The United Nations condemned Tehran in a new report for failing to comply with the "spirit" of the Iran nuclear agreement as the Islamic Republic continues to launch ballistic missiles and send weapons to militias throughout the Middle East.
U.N. Secretary General Ban Ki-moon called on Iran to cease activities that would further stoke tensions in the region, carefully refraining from calling the missile launches direct violations of the deal or Security Council Resolution 2231, which endorsed the nuclear accord.
"While it is for the Security Council to interpret its own resolutions, I am concerned that those ballistic missile launches are not consistent with the constructive spirit demonstrated by the signing of the [nuclear agreement]," Ban wrote in the 17-page report.
Ban also criticized Iran for shipping weapons to Yemen and Iraq. Though he criticized the nation for engaging in improper activity, he lauded Iran for keeping its nuclear commitments.
Iran’s foreign minister, Mohammad Javad Zarif, on Tuesday hailed a newly exposed nuclear deal provision that allows Tehran to expand its nuclear program after ten years, the Associated Press reported.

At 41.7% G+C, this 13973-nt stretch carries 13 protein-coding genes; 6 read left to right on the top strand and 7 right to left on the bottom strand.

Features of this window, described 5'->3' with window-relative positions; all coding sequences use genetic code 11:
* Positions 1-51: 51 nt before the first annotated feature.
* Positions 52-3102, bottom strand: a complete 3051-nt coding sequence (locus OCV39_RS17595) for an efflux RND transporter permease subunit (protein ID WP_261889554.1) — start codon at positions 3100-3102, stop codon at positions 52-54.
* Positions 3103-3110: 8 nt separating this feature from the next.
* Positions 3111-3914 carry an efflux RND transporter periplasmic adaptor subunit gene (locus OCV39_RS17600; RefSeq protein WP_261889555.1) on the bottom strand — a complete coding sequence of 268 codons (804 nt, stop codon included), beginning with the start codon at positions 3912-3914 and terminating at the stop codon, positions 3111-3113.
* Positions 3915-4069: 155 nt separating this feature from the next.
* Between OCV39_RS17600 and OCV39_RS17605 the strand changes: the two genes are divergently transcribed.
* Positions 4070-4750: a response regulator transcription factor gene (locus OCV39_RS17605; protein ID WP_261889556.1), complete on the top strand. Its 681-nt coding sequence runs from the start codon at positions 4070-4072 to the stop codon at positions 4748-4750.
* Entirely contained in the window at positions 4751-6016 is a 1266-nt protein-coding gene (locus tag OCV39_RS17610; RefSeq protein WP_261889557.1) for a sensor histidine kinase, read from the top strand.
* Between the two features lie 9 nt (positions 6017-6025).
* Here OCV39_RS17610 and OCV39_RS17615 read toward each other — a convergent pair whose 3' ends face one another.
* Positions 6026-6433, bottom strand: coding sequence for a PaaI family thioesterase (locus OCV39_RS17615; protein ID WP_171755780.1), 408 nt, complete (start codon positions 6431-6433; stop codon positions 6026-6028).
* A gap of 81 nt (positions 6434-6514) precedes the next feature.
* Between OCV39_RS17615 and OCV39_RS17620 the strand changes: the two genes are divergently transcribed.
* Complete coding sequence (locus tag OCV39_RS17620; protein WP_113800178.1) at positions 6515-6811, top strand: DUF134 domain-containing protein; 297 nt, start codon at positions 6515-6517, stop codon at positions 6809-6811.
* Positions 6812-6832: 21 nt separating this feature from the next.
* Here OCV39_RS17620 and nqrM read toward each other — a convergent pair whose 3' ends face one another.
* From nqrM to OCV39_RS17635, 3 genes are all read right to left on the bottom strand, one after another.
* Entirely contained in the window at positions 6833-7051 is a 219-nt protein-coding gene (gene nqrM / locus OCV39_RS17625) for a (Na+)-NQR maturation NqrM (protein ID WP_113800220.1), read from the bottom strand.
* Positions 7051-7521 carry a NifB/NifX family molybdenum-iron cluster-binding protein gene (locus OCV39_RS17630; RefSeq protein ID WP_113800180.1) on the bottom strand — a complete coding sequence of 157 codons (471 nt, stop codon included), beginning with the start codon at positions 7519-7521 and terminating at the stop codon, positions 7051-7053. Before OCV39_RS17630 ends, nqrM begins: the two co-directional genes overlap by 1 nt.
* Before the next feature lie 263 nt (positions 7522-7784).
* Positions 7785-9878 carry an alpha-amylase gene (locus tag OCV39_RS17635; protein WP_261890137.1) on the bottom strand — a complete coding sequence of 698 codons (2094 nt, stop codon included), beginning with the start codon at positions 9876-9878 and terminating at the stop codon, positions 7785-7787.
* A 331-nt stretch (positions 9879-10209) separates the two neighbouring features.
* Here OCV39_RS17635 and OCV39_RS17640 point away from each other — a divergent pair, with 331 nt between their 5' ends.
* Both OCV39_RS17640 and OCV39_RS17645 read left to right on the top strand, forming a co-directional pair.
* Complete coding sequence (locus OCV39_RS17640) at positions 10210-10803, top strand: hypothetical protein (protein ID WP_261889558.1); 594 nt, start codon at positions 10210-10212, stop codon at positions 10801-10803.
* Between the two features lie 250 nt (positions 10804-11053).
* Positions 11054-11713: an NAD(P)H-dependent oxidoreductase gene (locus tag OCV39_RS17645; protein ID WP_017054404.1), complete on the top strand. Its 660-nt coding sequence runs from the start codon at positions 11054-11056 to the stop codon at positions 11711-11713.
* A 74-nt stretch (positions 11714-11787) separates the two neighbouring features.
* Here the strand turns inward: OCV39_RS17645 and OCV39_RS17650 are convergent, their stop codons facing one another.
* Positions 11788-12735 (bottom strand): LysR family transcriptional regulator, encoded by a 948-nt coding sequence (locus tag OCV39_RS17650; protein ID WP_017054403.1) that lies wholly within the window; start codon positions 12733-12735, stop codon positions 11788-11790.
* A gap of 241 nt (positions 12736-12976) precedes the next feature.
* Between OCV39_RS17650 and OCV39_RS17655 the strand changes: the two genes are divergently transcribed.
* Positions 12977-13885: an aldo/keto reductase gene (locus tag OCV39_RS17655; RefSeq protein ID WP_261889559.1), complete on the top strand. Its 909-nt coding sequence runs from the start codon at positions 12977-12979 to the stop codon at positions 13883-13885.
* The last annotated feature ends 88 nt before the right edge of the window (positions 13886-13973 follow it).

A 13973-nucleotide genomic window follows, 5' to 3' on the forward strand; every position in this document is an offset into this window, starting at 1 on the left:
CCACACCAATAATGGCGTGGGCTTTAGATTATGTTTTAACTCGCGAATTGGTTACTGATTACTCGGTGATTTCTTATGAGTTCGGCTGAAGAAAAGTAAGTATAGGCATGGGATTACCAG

Zarif called the formerly secret document, submitted by Tehran to the International Atomic Energy Agency, a "matter of pride." It details plans to expand the nation’s uranium enrichment program after a decade, halving its breakout time to build a nuclear weapon.
A spokesman for Iran’s Foreign Ministry, Bahram Qassemi, said Monday that the U.N. report was "unbalanced and biased."
Tehran denied accusations that it had shipped weapons to Yemen or Iraq, but defended long-range missile tests as a national security issue. Iran has conducted four ballistic missile tests since signing the nuclear accord with the U.S. and five other world powers last year.
The tests violate a U.N. resolution that bars Iran from conducting ballistic missile tests capable of carrying nuclear warheads for eight years.
U.S. and Russian leaders also criticized the U.N. over the report, charging that Ban had overstepped his authority.
"The United States disagrees strongly with elements of this report, including that its content goes beyond the appropriate scope. We understand that Iran also disagrees strongly with parts of the report," U.S. Ambassador Samantha Power told the U.N. Security Council.
Russian Ambassador Vitaly Churkin called the report "politically motivated" and said it contained factual errors.
"Some of the provisions of the Secretary-General’s report have no relation to his mandate, nor to the terms of reference of [the U.N.] resolution or the [nuclear deal]," Churkin said.